July 7, 1949 UW Daily
In the spring of 1949 the club’s membership drive demonstrated enough interest in sailing that the ASUW loaned the club money to purchase a teaching and racing fleet.
Oct. 24, 1950 UW Daily

Oct. 24, 1950 UW Daily
A campus wide contest was held to name the new Husky boats. The prize was a year’s membership in the club.  The winning idea was to name them after the past school mascots.  UW 2 was named Frosty after the first Malamute.
1951 Tyee
1924 Tyee

March 1, 1951 UW Daily

The name didn’t stick because by 1958 the Frosty boat was just called Husky 2, Dwight Shaw explained when I asked if he remembered the names.
The goal of racing the Huskies was met in the spring of 1951 when the design was recognized for competition.
Feb 27, 1953 UW Daily
March 29, 1951 UW Daily

July 3, 1951 UW Daily

It pays to advertise
May 1, 1951 UW Daily

In February of 1955 a request for a loan to buy six more boats for the UWYC was made to the ASUW finances office.  The rational for the boats was made in this statement accompanying the request.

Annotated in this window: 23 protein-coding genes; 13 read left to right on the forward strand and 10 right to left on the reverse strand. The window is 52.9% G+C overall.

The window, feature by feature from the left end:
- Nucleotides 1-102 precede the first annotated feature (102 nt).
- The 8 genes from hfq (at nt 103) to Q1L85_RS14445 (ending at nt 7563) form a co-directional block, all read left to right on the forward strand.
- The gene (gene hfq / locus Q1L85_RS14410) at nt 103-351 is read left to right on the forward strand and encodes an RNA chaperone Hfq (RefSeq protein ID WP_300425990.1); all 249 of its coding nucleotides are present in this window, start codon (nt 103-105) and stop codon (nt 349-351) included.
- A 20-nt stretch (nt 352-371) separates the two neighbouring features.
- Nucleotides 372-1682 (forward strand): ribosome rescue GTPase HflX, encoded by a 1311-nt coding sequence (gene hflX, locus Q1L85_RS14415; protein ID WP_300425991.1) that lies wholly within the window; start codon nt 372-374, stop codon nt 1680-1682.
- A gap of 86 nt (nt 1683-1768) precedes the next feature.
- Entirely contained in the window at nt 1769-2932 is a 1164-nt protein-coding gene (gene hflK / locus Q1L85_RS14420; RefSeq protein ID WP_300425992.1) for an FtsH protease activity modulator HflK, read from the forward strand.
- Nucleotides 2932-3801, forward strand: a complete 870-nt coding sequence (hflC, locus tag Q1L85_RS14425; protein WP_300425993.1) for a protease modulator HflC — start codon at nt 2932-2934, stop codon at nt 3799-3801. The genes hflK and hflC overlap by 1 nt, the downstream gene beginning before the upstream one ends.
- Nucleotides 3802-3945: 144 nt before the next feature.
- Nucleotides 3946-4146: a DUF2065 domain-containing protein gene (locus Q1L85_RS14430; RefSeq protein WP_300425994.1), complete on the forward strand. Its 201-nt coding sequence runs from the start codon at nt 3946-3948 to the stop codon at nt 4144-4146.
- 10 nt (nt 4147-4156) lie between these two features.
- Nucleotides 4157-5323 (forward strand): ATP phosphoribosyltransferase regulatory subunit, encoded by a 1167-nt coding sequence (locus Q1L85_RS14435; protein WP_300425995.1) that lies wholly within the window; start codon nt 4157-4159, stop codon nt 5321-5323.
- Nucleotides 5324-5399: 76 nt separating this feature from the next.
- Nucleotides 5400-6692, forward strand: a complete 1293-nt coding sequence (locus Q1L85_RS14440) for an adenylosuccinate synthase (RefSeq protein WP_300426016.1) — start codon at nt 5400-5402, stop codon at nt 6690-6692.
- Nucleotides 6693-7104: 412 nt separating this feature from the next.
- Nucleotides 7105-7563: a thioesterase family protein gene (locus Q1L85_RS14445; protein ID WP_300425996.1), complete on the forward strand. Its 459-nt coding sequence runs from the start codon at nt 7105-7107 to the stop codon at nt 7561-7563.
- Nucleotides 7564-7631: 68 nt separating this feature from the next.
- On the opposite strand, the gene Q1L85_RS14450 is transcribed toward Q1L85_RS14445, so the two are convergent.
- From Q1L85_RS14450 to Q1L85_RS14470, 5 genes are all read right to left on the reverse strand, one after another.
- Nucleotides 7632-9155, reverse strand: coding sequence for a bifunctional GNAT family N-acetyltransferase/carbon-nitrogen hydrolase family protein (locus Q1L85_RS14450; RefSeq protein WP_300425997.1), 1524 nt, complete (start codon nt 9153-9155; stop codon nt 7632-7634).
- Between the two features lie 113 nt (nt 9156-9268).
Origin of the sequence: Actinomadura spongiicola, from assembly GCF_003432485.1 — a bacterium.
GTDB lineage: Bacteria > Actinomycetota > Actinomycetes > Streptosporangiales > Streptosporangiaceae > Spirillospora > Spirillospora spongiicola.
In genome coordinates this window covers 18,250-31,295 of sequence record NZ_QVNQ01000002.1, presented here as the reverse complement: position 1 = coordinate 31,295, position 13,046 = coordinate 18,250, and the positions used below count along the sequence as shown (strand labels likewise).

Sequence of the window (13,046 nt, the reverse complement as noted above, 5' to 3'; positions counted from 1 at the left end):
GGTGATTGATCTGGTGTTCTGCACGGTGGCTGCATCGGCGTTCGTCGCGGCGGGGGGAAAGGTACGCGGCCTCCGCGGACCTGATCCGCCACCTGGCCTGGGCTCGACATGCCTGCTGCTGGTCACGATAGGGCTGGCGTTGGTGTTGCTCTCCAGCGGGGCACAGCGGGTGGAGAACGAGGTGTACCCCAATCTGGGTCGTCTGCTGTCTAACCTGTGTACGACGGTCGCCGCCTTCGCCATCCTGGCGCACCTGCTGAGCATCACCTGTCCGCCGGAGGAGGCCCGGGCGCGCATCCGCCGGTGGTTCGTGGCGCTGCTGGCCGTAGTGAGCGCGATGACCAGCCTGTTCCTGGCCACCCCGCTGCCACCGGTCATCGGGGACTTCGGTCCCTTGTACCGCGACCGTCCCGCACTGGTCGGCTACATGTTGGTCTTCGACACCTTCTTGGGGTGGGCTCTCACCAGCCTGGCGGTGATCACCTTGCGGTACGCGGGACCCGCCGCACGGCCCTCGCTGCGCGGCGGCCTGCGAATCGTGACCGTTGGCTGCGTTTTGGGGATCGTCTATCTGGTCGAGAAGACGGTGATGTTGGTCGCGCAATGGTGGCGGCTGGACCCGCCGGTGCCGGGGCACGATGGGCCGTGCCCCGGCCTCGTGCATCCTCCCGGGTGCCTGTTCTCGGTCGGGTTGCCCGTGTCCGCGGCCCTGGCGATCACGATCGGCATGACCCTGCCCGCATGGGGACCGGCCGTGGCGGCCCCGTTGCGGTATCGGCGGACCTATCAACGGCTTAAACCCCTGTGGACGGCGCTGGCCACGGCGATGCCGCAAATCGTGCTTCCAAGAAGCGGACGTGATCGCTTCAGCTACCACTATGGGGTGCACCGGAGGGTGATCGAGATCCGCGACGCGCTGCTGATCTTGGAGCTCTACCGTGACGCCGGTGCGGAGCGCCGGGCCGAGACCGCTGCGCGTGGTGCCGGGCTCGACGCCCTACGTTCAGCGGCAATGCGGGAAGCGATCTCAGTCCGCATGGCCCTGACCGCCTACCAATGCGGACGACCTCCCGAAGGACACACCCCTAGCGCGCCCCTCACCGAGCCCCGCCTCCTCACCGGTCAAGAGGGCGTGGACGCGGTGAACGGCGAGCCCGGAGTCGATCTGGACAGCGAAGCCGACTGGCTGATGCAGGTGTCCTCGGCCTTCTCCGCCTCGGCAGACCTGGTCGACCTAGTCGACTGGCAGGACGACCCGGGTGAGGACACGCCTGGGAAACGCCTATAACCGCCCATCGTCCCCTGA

Penguins being towed back from the lake in 1958 Tyee
 Like the Husky sloops, the club held a contest to name the new boats when they arrived in the spring of 1955.
April 7, 1955 UW Daily
June 27, 1957 UW Daily

April 22, 1955 UW Daily
In an e-mail to me, Ron McFarlane remembered the story of the Penguins.

In February of 1953 I graduated from high school and immediately enrolled at the UW in spring quarter. I soon discovered the UWYC and became involved. There was no active racing program as best I recall but several of us were interested in racing. Somehow in December of 1953 we received an invitation to an intercollegiate racing event at Newport Harbor Yacht Club (California). To the best of my knowledge this was the first time a UW sailing team raced in competition.Of course with limited racing experience we did not do all that well. We did return in 1954 with similar results. As a result discussion began about improving our racing skills. There were four or five of us pushing the need for racing dinghies and I became deeply involved in that activity. Since Penguins were racing just next door in Portage Bay this was an opportunity to compete with a larger fleet.” Ron McFarlane